Loyalty oath vote seen as test for Barak

Labor leader says issue very emotive; Barak expected to support bill, most of his party's ministers expected to oppose.

barak kill 311 (photo credit: Ariel Jerozolimski [file])
barak kill 311
(photo credit: Ariel Jerozolimski [file])
Prime Minister Binyamin Netanyahu will bring to the cabinet on Sunday the wording of a new pledge of allegiance to Israel as a “Jewish and democratic state” that naturalized citizens not making aliya under the Law of Return will be asked to make.
The new declaration is expected to pass by a wide margin. Only the five Labor ministers, and the Likud’s Dan Meridor and Bennie Begin – out of the 30-minister cabinet – are expected to vote against the new pledge.
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The ministers will be asked to vote on an amendment to the Citizenship and Entry Law whereby the declaration naturalized citizens must make will read: “I declare that I will be a loyal citizen to the State of Israel as a Jewish and democratic state, and I obligate myself to respecting its laws.”
There is likely to be a debate during the meeting on the exact wording of the pledge, with Defense Minister Ehud Barak expected to try and “soften” it. Barak left open the possibility that he could vote for it if the wording were changed slightly to include a reference to Israel’s declaration of independence.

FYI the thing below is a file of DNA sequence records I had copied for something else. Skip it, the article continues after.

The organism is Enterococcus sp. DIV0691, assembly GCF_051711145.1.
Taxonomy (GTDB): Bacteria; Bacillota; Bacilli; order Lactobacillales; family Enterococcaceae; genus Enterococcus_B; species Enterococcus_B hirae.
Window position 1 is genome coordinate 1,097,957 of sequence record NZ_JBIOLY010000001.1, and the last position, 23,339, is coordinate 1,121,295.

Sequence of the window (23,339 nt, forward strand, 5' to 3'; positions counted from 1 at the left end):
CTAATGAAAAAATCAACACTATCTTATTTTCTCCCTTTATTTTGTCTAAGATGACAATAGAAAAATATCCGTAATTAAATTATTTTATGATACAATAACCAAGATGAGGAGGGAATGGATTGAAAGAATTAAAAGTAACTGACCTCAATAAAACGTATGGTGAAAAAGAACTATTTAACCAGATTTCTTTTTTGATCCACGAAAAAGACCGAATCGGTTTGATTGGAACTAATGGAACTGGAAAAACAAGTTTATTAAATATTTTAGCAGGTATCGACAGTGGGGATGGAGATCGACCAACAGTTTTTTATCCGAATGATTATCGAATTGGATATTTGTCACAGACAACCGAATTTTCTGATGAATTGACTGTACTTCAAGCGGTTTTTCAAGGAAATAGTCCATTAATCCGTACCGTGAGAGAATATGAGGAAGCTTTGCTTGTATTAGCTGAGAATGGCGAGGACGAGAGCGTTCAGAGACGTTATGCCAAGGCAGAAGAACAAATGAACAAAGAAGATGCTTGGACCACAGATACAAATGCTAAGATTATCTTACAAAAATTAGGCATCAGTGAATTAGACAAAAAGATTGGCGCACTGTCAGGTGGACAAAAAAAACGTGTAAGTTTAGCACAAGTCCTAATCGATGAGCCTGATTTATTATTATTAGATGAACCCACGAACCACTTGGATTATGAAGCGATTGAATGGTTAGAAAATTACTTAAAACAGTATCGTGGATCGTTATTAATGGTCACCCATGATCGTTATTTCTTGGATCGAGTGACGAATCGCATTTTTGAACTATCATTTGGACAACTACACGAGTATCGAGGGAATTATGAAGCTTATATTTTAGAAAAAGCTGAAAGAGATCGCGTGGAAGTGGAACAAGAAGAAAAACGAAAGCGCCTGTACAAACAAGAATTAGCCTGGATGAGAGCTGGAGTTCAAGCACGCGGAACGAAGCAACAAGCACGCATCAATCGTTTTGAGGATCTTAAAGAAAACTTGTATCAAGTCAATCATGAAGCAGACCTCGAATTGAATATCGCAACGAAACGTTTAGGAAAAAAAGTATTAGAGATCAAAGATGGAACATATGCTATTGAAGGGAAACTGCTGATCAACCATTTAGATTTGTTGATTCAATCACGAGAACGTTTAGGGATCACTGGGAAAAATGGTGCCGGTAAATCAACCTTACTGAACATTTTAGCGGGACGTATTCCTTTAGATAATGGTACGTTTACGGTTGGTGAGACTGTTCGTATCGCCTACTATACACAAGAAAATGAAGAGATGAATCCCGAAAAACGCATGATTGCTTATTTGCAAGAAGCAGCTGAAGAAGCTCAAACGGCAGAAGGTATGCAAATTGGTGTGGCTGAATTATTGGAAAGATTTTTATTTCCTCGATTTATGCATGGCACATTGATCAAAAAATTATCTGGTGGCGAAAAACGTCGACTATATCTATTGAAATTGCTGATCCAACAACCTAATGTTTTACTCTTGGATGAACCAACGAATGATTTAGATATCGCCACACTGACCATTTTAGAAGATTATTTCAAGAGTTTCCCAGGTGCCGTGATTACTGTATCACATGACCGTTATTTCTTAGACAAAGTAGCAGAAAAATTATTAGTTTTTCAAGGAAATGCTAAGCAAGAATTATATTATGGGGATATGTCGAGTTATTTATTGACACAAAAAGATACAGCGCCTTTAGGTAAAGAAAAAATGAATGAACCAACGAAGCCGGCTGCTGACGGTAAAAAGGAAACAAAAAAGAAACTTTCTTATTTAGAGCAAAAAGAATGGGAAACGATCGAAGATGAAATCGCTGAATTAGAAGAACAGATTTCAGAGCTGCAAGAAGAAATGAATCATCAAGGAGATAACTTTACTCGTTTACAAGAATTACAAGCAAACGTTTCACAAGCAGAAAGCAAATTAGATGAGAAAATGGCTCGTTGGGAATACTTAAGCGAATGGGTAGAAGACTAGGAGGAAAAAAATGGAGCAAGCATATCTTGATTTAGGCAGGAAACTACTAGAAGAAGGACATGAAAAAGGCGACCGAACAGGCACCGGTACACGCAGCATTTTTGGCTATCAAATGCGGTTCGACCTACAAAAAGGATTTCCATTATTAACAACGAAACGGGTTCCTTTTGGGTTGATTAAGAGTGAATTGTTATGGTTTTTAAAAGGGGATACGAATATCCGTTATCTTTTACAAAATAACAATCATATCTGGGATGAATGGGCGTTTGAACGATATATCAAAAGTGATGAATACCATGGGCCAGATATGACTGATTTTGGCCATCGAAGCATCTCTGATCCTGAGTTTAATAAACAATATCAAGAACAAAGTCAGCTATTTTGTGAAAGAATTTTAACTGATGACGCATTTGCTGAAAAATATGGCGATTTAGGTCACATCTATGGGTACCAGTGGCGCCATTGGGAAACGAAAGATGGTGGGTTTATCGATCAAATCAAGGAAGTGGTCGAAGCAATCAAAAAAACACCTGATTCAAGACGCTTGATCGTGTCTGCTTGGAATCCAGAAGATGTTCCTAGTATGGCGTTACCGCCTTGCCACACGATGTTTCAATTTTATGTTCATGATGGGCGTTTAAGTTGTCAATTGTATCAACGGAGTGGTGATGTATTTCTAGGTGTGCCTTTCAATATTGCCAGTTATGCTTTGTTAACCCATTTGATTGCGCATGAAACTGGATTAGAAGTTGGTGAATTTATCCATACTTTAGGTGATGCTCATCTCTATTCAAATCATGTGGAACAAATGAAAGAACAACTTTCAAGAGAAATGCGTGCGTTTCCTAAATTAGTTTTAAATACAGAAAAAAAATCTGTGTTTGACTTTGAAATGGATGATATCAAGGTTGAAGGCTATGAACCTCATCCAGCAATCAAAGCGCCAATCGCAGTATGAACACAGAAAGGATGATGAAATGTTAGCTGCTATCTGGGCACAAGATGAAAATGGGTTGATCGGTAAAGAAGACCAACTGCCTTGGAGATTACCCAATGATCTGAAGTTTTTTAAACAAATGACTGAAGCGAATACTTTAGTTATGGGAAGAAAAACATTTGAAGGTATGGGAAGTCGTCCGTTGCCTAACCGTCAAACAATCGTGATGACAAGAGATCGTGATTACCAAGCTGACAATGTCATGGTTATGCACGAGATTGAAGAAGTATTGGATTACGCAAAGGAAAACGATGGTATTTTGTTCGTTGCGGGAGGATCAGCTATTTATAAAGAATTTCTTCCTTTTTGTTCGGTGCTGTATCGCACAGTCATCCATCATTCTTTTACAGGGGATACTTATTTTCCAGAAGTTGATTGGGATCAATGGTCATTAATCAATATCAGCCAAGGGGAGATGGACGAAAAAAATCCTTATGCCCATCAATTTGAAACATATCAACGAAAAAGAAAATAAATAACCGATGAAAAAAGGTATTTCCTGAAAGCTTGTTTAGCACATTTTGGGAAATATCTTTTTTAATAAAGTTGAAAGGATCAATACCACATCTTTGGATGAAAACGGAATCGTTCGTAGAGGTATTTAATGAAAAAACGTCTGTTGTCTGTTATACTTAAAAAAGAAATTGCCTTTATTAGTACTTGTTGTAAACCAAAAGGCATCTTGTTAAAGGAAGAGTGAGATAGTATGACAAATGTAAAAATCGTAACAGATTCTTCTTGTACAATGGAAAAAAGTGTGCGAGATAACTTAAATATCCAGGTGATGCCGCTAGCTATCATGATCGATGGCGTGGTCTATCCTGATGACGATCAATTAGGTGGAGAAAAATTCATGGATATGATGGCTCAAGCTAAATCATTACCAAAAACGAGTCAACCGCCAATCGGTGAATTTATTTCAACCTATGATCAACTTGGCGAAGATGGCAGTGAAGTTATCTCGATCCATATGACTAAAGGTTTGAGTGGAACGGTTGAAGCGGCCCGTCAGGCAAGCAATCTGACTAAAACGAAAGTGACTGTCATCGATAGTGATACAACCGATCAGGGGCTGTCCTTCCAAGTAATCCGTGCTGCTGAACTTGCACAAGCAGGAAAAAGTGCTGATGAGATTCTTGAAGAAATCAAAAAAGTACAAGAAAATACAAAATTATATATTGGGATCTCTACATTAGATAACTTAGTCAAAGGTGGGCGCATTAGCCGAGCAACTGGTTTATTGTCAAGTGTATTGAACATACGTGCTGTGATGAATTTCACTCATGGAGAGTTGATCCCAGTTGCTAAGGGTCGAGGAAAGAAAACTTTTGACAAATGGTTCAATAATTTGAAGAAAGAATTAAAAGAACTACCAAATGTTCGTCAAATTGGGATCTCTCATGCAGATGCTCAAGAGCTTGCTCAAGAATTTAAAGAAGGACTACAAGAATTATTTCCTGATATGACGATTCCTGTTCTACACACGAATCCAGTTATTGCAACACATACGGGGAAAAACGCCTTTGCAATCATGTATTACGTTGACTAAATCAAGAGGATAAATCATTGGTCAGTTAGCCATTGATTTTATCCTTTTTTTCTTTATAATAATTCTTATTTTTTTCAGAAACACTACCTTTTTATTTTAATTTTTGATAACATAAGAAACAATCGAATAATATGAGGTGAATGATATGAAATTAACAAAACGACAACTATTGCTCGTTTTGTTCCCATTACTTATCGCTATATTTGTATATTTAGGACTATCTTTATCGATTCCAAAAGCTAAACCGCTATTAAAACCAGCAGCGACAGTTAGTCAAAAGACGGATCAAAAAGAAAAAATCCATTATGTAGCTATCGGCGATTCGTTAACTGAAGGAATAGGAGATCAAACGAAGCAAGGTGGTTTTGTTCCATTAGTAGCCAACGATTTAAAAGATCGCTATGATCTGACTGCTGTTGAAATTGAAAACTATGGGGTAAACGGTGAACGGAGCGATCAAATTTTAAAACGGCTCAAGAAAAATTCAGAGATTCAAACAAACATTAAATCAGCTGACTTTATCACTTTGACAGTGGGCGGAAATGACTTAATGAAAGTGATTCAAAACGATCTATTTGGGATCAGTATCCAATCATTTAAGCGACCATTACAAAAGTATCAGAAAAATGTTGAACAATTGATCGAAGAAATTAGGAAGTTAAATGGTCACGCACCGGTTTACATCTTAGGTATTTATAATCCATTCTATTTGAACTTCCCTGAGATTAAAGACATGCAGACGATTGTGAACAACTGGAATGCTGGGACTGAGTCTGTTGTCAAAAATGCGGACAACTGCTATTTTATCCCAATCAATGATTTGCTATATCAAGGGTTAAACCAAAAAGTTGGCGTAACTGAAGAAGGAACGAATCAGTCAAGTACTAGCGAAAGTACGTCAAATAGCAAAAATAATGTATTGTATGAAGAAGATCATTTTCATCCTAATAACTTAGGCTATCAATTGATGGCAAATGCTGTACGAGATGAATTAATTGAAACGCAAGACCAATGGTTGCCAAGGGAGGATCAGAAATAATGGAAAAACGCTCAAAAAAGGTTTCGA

In what is expected to be a stormy Labor ministerial meeting prior to the cabinet session, Minorities Affairs Minister Avishay Braverman intends to demand that Barak vote against the amendment.
“This proposal would not benefit Israel, sends a problematic message to minorities,and would harm Israel’s image in the world,” Braverman said.
Welfare and Social Services Minister Isaac Herzog agreed that the bill would discriminate against minorities. He called the proposal “unnecessary and wrong.”
Barak responded that Labor ministers would be allowed to vote according to their conscience.
The declaration will not have to be made by Arab citizens nor by new immigrants arriving under the Law of Return.
The group likely to be impacted most by the pledge are Palestinians from beyond the Green Line married to Israeli Arabs, and then asking for citizenship on the grounds of family reunification. Currently there are an estimated 25,000 Israeli Arabs married to Palestinians from beyond the Green Line.
A large majority is expected for the bill in the Knesset after it passes in the cabinet. Braverman intends to do everything possible to block it in the Knesset, but his spokesman said he did not intend to quit if it passed.
“At this point, we don’t intend to do anything bombastic,” he said.